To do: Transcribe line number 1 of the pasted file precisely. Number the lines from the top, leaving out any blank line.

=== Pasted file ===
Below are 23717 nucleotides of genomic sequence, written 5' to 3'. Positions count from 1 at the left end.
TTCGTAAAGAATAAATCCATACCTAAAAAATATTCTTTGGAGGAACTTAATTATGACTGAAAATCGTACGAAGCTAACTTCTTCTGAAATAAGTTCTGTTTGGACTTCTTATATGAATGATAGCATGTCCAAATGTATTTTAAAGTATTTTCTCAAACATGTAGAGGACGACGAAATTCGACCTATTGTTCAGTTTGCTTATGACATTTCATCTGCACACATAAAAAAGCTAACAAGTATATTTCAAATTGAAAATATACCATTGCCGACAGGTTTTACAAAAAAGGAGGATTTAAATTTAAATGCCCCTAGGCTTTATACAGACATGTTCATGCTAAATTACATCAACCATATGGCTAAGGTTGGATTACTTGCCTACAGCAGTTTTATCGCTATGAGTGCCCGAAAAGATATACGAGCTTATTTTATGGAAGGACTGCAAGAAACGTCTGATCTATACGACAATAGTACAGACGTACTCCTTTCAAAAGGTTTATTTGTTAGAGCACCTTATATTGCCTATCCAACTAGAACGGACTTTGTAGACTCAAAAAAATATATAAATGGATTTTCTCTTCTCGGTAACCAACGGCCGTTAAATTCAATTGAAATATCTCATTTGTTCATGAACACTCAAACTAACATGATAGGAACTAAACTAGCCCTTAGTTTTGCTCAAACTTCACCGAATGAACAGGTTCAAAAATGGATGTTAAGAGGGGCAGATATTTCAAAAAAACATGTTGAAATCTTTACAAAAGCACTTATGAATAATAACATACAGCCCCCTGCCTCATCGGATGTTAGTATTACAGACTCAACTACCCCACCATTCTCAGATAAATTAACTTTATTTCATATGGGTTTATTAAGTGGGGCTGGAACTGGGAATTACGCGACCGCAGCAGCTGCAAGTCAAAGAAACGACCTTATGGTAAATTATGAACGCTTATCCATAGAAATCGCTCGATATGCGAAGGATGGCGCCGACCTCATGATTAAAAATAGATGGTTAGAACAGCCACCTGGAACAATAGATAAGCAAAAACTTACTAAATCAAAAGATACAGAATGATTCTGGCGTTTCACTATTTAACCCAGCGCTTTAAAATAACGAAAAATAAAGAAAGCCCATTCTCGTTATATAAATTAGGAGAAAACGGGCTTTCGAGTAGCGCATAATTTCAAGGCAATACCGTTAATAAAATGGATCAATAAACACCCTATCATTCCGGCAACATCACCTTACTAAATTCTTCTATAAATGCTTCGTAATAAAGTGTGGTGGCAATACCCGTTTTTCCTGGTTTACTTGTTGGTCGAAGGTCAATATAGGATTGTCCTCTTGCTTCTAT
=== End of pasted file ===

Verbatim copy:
Below are 23717 nucleotides of genomic sequence, written 5' to 3'. Positions count from 1 at the left end.